First published: UK, Collins, 1926; US, Macmillan, 1926
Dick Prescot, returning from his morning bathe at Blatchington Towers, finds a total stranger dead in the library, a revolver tied tightly into his hand with a piece of green string. Subsequently, it is discovered that the dead man had a profound interest in gaining possession of the world-famous Blatchington rubies, and that on the very night he was murdered an attempt was made to steal the rubies from Lady Blatchington’s safe. Armed with these clues, Prescot attempts to solve the mystery by a study of the house-party, many of whom were behaving in a very suspicious manner; but finds his sympathies engaged with the very persons he had most reason to suspect. The imminent arrest of the most popular member of the party leads to the summoning of Mr. Wilson, the great detective, and he, after an exciting evening, succeeds in explaining both the murder and the burglary. The action of the story takes place within a single day, and the reader’s attention is never allowed to flag for an instant.
When Dick Prescot went down one Saturday to Blatchington Towers for a week-end visit he had no suspicion that he would find himself entangled in a murder mystery next morning. But as he walked through the library before breakfast intending to take a dip in the pool, he stumbled over a man’s dead body, lying by the French window with a revolver tied to his wrist by a green cord. Filled with horror, he stepped out into the garden, and met Lord Blatchington returning from the pool, carrying his evening clothes over one arm. After it was discovered that during the night an attempt had been made to steal the famous Blatchington rubies, complications followed thick and fast. One of Dick’s fellow guests, who was suspected of the murder, employed the great detective Wilson, formerly superintendent at Scotland Yard, to prove his innocence, and Wilson’s search for the burglar and the murderer led him through a tangle whose unwinding makes a most engrossing tale.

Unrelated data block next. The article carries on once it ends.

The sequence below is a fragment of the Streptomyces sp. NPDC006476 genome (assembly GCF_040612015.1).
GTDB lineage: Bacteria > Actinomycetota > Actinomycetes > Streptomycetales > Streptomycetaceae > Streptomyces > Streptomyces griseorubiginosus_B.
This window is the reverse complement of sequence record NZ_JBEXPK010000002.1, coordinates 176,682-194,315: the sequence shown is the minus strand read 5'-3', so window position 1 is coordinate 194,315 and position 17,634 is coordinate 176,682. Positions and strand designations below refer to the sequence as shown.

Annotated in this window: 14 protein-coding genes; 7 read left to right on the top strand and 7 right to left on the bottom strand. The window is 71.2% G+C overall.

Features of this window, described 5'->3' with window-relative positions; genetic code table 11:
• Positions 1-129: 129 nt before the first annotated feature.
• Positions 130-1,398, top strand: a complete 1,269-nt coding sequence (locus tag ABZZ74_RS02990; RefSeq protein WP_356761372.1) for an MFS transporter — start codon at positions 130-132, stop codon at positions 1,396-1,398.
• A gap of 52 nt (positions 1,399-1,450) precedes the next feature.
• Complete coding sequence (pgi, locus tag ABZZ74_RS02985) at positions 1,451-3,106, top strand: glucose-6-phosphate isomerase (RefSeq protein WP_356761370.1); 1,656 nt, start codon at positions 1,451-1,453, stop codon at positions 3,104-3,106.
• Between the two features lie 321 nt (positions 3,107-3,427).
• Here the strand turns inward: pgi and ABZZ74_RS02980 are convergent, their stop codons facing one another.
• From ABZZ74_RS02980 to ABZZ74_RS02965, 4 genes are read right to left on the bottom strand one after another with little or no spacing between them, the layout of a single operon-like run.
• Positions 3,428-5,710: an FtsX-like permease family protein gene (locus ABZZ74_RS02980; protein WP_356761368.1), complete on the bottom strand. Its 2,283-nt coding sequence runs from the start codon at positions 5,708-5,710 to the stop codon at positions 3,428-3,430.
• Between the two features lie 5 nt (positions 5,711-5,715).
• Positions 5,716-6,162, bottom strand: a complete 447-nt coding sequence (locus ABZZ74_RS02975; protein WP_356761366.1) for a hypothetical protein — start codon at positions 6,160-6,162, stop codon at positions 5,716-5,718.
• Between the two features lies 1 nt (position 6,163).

The reader’s sympathy is fully enlisted by honest Dick Prescot, young Roberts, who is under suspicion by the police, and his high-spirited fiancée, Hermione.
“Murders do break up a house-party… It doesn’t seem worth one’s while to try and do anything pleasant.”
The Coles’ third novel shows their unexpected gift for comedy. We have a body in the library, naked and eccentric noblemen (with more than a touch of Lord Emsworth about Lord B.), fabulous jewels and equally fantastic spies, and a general air of conspiracy. Even though the solution is (deliberately) a fizzle, the reader doesn’t mind, as the book is lively, fresh and fast-moving. Wilson covers the business up at the end (probably to spite Lord Ealing, who is now Prime Minister).
Times Literary Supplement (16th December 1926):
When the hero is surprised in his early-morning discovery of the corpse of the loathly financier in the library window by Lord Blatchington, a naked nobleman who is carrying his evening clothes over his arm, it is obvious that the story is going to be unusual. This is borne out by the events of the next few hours, for the whole of the action is compressed into a single day. The authors have built their story on what is really not a very complicated plot, but as almost every character on whom suspicion could reasonably fall lies with a most convincing mendacity the reader is hard put to form an opinion, and even the yawning detective is baffled for several chapters. The characterisation is clever and much of the dialogue amusing; the administrative achievement of the nobleman and the means whereby he acquired the mystic rubies which are the cause of all the trouble are sardonically described, and the tangle is only straightened out by the ingenious intervention of Mr. Wilson, now retired from Scotland Yard.
Boston Transcript (10th November 1926, 230w):
An unusual and ably written detective story.
New Statesman (27th November 1926, 150w):
The fact that its characters are genuinely alive and individual is a singular merit in a book of this kind.
Sat R of Lit (27th November 1926, 150w):
In their latest novel the Cole partners seem to have fallen far below the standard of that surpassing good detective story, The Death of a Millionaire, which they published last year. Their present production contains many of the faults common to the rank and file of mystery yarns, and few stronger elements.